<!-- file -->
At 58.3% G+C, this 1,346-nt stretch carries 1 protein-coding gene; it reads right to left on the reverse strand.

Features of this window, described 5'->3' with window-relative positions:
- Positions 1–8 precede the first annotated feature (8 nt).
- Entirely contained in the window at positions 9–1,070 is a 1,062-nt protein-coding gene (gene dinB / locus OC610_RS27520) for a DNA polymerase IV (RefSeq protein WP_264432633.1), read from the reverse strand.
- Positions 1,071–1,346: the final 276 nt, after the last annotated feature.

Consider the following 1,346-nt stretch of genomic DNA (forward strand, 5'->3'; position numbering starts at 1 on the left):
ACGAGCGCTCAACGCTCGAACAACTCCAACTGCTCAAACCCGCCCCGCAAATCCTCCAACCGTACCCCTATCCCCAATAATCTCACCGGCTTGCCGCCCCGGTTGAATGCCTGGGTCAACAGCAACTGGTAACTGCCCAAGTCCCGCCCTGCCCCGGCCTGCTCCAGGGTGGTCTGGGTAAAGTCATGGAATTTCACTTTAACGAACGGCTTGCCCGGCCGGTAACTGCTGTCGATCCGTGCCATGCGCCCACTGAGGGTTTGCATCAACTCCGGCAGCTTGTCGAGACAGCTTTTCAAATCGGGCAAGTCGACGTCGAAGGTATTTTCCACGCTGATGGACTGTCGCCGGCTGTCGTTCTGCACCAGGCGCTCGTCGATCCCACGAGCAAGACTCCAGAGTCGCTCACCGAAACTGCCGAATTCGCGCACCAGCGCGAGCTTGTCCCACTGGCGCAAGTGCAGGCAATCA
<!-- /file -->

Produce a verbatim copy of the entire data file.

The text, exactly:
At 58.3% G+C, this 1,346-nt stretch carries 1 protein-coding gene; it reads right to left on the reverse strand.

Features of this window, described 5'->3' with window-relative positions:
- Positions 1–8 precede the first annotated feature (8 nt).
- Entirely contained in the window at positions 9–1,070 is a 1,062-nt protein-coding gene (gene dinB / locus OC610_RS27520) for a DNA polymerase IV (RefSeq protein WP_264432633.1), read from the reverse strand.
- Positions 1,071–1,346: the final 276 nt, after the last annotated feature.

Consider the following 1,346-nt stretch of genomic DNA (forward strand, 5'->3'; position numbering starts at 1 on the left):
ACGAGCGCTCAACGCTCGAACAACTCCAACTGCTCAAACCCGCCCCGCAAATCCTCCAACCGTACCCCTATCCCCAATAATCTCACCGGCTTGCCGCCCCGGTTGAATGCCTGGGTCAACAGCAACTGGTAACTGCCCAAGTCCCGCCCTGCCCCGGCCTGCTCCAGGGTGGTCTGGGTAAAGTCATGGAATTTCACTTTAACGAACGGCTTGCCCGGCCGGTAACTGCTGTCGATCCGTGCCATGCGCCCACTGAGGGTTTGCATCAACTCCGGCAGCTTGTCGAGACAGCTTTTCAAATCGGGCAAGTCGACGTCGAAGGTATTTTCCACGCTGATGGACTGTCGCCGGCTGTCGTTCTGCACCAGGCGCTCGTCGATCCCACGAGCAAGACTCCAGAGTCGCTCACCGAAACTGCCGAATTCGCGCACCAGCGCGAGCTTGTCCCACTGGCGCAAGTGCAGGCAATCA